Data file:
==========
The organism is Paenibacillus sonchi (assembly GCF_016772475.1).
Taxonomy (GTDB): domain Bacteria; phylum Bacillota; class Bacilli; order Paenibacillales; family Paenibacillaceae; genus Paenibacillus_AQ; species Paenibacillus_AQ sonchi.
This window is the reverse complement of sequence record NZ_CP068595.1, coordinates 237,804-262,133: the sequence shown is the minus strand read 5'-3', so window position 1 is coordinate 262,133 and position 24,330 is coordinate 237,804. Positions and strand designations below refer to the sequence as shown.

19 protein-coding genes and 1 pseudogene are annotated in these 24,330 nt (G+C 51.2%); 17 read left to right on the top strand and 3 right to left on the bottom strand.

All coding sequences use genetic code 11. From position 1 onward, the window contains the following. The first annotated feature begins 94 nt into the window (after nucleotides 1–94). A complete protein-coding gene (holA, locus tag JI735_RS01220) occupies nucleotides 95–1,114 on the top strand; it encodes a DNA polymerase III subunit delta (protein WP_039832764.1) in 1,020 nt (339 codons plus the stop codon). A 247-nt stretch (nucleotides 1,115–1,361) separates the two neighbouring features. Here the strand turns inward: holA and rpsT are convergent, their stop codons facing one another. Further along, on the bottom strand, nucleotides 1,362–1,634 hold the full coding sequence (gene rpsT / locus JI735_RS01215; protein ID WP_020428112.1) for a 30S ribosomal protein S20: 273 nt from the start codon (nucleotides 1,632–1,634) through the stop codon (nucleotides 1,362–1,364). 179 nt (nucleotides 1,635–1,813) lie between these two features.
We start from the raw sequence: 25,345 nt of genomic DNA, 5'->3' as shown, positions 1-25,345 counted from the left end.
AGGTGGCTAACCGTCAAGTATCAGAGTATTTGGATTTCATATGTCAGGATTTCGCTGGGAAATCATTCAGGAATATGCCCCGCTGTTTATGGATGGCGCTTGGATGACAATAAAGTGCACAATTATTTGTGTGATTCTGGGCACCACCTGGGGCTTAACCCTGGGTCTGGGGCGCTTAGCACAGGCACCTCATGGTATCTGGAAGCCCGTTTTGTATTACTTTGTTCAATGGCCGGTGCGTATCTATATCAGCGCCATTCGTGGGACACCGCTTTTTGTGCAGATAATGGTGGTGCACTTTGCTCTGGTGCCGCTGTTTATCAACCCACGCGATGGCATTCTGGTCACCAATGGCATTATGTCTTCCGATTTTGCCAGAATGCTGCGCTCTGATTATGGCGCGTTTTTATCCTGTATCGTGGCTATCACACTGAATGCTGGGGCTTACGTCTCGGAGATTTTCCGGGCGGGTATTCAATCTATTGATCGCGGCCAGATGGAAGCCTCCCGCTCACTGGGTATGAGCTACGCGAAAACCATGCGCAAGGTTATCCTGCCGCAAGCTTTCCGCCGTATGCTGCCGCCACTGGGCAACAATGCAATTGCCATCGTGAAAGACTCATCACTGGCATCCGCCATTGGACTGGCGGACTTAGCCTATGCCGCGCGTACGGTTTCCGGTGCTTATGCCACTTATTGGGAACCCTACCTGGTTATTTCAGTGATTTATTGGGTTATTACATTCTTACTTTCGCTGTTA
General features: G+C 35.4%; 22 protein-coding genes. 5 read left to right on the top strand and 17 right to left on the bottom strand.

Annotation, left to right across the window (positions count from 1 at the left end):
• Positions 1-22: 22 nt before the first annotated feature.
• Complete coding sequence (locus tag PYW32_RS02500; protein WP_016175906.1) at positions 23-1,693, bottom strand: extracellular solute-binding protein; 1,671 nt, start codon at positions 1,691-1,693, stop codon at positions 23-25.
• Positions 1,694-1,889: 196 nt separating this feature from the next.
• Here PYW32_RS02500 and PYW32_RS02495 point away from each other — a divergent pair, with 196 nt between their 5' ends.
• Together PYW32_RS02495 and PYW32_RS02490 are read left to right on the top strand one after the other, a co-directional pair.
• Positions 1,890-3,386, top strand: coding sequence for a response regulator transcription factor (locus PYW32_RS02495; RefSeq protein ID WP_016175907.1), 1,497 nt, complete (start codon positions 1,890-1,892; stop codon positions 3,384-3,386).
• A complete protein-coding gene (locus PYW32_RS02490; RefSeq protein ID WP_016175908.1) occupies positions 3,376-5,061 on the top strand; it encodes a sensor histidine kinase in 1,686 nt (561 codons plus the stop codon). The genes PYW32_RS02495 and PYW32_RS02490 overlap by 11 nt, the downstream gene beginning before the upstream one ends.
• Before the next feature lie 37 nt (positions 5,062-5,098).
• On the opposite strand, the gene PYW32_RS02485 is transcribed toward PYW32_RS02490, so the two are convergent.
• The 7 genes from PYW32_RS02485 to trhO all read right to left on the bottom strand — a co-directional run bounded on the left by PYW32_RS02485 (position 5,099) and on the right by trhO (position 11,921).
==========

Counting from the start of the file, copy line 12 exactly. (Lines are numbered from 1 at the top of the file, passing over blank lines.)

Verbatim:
• Positions 1,694-1,889: 196 nt separating this feature from the next.